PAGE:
When one has cerebral palsy or any disability, patience kinda comes as a  prerequisite; but the question I’m mulling today is: how long should I be patient with people who talk down to me, behave as though they have an automatic superiority or authority over me,  and seem  to want to perpetuate issues which should have blown over weeks ago? I know I must make allowances  and accept people as they are, but no matter what I do to mend fences with this person, they won’t let things return to normal, and frankly, my patience is wearing thin.. Where with any other person, I’d expect trivial upsets to have been long forgotten, they seem to have blown things out of all sensible proportions and made some quite hurtful accusations about  me. The thing is, they may or may not have mental health  issues (I’m not sure) so the question becomes, do I make allowances for their mental health condition, or do I treat them as I would anyone else?  I expect  people to make allowances for my (physical) disability, of course, but when people go too far in that I see it as patronising. Hence, where do I draw the line in holding this person up to the same standard I expect of anyone else? I know I’m physically not able to do things people without CP can do easily, so I need  help with things. In the local shop,  for instance, staff members now  come and help me get my things automatically. However, in other situations if people assume I need help or do things for me without me  asking them, I’m prone to feel patronised or get annoyed. They are treating me as different. Isn’t assuming this  person’s behaviour is related to their potential mental illness and thus  ignoring it not a similar conundrum? If treating  someone differently due to their disability is being patronising, then surely I should react to this person and what I perceive  to be their patronising, childish behaviour as I would to anyone else.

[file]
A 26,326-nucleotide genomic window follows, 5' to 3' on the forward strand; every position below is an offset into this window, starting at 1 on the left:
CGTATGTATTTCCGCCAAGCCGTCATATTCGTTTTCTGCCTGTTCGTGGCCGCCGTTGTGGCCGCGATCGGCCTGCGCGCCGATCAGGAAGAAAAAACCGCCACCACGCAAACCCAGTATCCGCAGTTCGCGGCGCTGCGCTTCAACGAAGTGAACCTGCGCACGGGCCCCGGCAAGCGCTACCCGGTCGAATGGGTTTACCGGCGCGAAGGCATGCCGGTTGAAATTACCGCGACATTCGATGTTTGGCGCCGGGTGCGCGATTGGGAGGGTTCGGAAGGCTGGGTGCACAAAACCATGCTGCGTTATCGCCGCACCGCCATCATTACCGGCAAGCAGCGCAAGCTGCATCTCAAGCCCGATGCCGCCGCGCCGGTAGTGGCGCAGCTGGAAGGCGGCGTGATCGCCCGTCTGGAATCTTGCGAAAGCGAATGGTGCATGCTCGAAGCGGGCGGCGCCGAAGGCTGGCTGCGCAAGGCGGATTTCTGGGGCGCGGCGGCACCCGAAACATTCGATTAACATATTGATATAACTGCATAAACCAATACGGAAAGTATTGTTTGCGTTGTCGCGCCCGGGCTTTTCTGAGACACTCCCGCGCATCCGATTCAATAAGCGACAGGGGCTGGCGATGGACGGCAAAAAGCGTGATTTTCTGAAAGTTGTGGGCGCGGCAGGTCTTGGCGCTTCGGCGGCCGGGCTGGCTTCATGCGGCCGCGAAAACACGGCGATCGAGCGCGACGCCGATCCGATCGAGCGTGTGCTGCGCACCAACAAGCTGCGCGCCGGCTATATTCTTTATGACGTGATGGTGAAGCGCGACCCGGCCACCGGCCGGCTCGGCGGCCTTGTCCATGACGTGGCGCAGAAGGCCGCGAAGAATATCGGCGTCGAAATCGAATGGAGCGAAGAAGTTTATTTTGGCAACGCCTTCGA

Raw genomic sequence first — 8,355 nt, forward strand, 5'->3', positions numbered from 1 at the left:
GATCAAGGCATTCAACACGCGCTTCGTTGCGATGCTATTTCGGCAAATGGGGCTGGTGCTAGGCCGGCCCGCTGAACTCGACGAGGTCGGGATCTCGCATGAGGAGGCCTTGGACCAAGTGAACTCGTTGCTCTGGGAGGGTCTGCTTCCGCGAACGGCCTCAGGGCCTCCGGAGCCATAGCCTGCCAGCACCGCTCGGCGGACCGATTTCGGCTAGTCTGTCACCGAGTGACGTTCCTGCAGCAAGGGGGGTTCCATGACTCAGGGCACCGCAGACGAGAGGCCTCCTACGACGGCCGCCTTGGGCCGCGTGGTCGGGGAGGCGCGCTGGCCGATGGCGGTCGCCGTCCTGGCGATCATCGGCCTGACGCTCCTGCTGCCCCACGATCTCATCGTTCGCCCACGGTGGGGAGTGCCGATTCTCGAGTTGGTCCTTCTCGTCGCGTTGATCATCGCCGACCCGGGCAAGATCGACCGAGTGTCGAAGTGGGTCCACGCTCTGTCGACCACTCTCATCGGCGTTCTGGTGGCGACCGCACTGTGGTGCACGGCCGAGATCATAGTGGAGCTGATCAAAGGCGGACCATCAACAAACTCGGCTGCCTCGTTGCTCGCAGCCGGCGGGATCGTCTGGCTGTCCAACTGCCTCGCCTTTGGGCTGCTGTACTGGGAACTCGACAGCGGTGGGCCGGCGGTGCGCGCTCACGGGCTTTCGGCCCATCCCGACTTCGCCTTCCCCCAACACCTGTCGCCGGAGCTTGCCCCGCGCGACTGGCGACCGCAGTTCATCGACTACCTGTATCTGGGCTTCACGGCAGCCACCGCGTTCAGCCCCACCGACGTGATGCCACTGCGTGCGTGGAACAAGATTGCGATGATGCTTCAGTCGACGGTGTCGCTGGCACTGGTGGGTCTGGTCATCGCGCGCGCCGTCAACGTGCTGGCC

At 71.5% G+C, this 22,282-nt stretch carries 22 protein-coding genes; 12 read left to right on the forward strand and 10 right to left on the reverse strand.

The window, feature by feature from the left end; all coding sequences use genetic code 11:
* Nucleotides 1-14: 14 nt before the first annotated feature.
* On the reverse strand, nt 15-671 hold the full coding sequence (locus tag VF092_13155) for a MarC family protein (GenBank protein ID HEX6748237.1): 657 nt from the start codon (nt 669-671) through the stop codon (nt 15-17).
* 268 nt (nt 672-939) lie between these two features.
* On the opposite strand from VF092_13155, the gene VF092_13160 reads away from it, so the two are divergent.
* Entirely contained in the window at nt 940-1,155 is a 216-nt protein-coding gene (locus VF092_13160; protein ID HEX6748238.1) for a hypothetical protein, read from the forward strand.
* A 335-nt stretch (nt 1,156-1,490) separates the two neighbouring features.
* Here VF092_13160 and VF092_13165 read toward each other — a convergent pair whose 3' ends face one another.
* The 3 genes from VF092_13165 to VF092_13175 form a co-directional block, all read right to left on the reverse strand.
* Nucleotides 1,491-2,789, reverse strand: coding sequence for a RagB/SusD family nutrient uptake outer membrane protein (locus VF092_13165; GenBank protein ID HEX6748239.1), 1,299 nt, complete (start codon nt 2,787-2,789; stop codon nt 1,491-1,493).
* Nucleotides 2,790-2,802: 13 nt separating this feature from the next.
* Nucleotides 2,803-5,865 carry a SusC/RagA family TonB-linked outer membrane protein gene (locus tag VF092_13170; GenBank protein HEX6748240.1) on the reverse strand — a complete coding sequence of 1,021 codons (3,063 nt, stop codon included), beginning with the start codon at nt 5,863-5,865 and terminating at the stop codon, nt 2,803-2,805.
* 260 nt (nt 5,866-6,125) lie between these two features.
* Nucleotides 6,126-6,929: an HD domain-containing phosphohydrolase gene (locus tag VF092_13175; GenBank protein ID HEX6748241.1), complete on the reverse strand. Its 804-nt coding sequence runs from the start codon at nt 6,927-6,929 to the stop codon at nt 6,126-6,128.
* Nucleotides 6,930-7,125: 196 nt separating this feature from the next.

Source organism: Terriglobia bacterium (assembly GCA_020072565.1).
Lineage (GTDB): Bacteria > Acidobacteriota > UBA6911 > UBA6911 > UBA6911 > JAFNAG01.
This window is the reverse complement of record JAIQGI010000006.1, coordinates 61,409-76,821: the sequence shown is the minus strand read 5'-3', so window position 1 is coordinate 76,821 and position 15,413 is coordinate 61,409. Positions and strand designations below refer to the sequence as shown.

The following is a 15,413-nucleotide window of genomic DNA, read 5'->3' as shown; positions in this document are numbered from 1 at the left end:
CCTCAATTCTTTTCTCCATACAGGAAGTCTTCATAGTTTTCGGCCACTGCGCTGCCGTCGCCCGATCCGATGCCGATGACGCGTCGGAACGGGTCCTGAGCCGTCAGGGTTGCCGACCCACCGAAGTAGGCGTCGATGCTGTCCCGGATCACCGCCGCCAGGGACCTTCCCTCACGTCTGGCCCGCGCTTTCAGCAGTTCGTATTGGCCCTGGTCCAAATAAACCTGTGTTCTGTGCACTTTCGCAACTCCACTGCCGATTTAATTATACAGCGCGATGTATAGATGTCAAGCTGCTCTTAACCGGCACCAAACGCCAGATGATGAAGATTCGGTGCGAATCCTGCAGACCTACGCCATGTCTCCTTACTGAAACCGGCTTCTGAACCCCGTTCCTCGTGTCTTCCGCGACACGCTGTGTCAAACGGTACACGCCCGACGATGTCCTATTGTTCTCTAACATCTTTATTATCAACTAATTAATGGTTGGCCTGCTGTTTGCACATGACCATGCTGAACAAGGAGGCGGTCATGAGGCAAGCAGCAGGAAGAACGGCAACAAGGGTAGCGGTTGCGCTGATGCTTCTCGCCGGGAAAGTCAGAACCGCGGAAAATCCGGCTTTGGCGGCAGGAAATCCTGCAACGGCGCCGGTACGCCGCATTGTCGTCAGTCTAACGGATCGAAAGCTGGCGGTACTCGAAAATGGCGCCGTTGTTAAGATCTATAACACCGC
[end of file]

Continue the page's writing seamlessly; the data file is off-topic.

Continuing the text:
One thought on “Patience

  1. Hey Matthew, I agree this is very difficult. People that are close to me often talk down to me too. What I find frustrating is that they make assumptions about what is right or wrong for me without even asking me what I think. I find this to be offensive and ableist but often struggle with whether or not to speak up and advocate for myself if I think that the person’s behaviour and thoughts are influenced by mental health issues. Thing is I have set myself double standards in this regard because I also have mental health issues and I actually prefer it when people are straight with me and when they are not I ask them to be. It’s a very tricky issue, I don’t like upsetting others, but I allow them to upset me. I am trying to self-advocate in this regard.


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